JERSEY CITY, NJ - More than 100 Hudson County luxury rental building service workers, including doorpersons, porters, handymen, and others walked off their jobs on Friday demanding hazard pay as well as paid quarantine leave.
Holding a banner that read “Planned: Protect Us Like We Protect the Residents,” the workers walked a picket line at their buildings before coming together in front of 77 Hudson and 99 Hudson, two of the luxury residential buildings operated by Planned, the residential and commercial building services contractor. 99 Hudson is the tallest building in New Jersey, and the third tallest condo building in the country.
The walkout came about a week after the workers represented by 32BJ SEIU sent a petition to Planned Cos, which oversees operations for many buildings throughout New Jersey. But the issue has been ongoing for about six months over wages, sick leave, and alleged intimidation and harassment at work, workers and union officials said.
The workers are looking for $2 an hour raise, as well as 14-days paid sick leave if they are forced into quarantine as a result of COVID-19, Kevin Brown, Vice President of 32BJ and New Jersey State Director, said, adding that workers are currently not getting the health benefits they need and many are making as little as $11 an hour.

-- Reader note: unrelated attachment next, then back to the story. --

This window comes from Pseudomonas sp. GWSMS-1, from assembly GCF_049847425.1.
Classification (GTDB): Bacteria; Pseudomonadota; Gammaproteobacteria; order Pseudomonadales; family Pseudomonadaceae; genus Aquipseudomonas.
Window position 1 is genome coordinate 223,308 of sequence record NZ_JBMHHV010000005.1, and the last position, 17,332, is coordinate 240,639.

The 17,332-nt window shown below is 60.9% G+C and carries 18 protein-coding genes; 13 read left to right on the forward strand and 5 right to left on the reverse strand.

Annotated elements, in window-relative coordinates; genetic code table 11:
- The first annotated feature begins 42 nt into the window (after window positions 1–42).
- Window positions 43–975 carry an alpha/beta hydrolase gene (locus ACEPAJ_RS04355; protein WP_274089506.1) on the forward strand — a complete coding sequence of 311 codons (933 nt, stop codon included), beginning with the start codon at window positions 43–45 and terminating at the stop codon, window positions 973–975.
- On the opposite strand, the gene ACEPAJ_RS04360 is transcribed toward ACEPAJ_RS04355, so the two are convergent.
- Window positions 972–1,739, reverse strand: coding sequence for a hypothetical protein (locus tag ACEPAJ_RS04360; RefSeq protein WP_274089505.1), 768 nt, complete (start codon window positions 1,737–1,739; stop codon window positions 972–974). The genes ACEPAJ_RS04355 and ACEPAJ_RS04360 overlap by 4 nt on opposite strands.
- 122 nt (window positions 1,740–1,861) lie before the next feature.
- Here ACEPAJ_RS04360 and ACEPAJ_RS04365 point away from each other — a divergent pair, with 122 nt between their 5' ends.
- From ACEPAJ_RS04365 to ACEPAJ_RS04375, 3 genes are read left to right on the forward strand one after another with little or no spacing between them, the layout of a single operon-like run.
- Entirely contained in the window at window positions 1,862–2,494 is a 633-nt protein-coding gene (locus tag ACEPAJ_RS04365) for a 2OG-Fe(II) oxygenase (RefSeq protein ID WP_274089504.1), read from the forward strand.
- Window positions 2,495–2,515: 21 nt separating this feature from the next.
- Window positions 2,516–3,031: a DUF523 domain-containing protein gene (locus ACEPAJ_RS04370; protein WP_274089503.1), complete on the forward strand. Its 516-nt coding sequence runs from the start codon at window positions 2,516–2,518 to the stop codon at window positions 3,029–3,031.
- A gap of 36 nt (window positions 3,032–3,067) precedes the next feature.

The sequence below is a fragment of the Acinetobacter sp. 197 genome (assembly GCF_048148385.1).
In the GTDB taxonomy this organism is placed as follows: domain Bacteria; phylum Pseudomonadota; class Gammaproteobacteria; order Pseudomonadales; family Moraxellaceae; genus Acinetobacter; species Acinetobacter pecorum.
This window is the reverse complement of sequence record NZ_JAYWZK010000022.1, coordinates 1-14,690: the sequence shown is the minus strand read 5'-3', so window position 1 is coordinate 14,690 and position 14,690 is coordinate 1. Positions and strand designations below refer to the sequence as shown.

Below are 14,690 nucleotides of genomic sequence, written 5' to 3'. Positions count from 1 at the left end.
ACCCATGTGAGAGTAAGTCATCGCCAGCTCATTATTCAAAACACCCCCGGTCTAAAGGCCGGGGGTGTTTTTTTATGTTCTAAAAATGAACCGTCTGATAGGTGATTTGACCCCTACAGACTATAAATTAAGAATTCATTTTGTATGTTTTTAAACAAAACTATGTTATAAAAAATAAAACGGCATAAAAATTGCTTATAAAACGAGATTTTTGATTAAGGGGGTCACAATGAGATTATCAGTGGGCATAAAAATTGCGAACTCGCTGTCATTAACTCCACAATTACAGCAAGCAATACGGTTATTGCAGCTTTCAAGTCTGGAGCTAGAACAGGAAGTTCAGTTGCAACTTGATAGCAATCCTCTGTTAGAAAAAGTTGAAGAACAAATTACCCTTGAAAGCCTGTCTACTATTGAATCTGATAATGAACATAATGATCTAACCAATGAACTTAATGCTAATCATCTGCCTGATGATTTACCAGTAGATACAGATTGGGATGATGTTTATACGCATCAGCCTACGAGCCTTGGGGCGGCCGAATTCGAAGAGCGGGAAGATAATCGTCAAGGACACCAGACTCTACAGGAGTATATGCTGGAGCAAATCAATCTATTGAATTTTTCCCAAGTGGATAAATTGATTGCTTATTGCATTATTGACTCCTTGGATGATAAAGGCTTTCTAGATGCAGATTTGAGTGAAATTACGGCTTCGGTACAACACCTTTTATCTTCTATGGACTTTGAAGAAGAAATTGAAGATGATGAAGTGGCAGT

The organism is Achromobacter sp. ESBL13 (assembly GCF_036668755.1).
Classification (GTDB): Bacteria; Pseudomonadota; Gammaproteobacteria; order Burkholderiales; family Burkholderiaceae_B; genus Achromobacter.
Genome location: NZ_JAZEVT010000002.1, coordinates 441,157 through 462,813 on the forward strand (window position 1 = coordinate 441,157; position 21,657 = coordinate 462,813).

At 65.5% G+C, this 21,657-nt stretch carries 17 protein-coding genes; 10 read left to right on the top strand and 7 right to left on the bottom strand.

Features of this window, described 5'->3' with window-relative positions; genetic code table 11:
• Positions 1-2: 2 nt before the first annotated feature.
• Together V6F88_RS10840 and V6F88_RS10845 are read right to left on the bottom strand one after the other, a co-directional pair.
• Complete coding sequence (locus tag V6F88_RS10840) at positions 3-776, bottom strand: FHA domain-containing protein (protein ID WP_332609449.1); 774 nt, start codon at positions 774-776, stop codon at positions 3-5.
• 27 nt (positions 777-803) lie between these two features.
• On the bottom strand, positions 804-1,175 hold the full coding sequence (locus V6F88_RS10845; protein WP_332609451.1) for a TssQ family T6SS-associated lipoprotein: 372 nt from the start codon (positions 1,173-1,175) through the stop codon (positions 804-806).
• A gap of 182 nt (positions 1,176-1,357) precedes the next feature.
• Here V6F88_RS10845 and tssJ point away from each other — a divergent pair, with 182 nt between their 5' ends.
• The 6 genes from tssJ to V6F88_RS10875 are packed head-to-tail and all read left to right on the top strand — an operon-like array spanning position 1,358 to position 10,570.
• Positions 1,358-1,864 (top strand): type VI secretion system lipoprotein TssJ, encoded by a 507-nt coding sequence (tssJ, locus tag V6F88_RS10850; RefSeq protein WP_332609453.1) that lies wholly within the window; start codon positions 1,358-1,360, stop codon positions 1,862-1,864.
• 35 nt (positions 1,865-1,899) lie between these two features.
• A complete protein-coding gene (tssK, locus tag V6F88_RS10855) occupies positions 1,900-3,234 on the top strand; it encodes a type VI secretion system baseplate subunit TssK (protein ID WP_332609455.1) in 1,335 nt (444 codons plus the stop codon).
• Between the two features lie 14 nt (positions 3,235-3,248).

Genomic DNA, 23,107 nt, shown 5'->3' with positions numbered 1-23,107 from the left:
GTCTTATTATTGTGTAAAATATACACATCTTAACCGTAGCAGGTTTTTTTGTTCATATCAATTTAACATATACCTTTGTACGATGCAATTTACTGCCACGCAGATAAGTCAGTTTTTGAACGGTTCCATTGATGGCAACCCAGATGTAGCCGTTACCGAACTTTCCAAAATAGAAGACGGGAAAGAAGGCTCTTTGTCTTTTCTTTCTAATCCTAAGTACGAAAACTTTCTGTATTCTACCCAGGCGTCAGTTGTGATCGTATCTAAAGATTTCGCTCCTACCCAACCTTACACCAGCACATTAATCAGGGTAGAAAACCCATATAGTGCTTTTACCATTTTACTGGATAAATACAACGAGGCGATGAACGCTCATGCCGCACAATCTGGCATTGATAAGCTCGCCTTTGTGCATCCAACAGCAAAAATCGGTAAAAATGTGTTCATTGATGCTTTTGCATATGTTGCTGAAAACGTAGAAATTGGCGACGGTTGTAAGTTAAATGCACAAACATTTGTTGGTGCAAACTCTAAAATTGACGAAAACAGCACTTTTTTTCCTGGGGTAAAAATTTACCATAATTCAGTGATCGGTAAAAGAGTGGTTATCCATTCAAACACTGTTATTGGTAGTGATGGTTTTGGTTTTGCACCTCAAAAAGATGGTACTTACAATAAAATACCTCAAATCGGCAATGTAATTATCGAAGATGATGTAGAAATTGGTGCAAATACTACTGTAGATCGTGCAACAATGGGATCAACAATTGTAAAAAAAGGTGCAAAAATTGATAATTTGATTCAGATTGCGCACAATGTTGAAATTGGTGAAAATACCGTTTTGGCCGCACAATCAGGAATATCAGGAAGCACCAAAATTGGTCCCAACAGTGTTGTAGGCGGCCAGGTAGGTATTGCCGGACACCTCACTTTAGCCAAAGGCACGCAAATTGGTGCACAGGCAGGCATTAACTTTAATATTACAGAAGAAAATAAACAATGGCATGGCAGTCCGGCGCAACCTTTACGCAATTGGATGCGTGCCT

“We’re taking the streets because Planned has yet again failed to respect the workers’ right to organize free from retaliation,” Brown said “This is unconscionable at any time. During a pandemic, it's downright despicable.”
Some workers had been intimidated for their organizing efforts, Brown said, a claim refuted by Ben Martin, a spokesperson for the Parsippany-based Planned Cos, who said that the company respects the rights of the workers to protest and that the union’s assertions were wrong.
Martin said the company provided health benefits for its workers and has established a $500,000 fund to help employees affected by the pandemic, a fund to which the union would not contribute. Martin also said the company supplied safety equipment to its workers.
Several elected officials including Jersey City Council President Joyce Watterman, Ward E Councilman James Solomon, and Hudson County Commissioner Bill O’Dea joined the protesters with the county legislator saying that the Hudson County government has gone out of its way to provide many of the things these workers are seeking to their own, including hazard pay.
“We gave our workers $6 per hour hazard pay and many of them are doing similar jobs as these workers are,” O’Dea said. “We also pay our workers if they are quarantined.”
Watterman said the workers should have proper medical care and a living wage.
The work of the men and women on the picket line is “is crucial to keep the New Jersey economy thriving and should be treated as such,” Watterman said, sharing her belief that all should have proper medical care and be earning a living wage.
“Progress and development cannot only happen with brick and mortar,” Solomon, who said the workers deserve respect shared. “True progress comes from investing in our people and our communities.”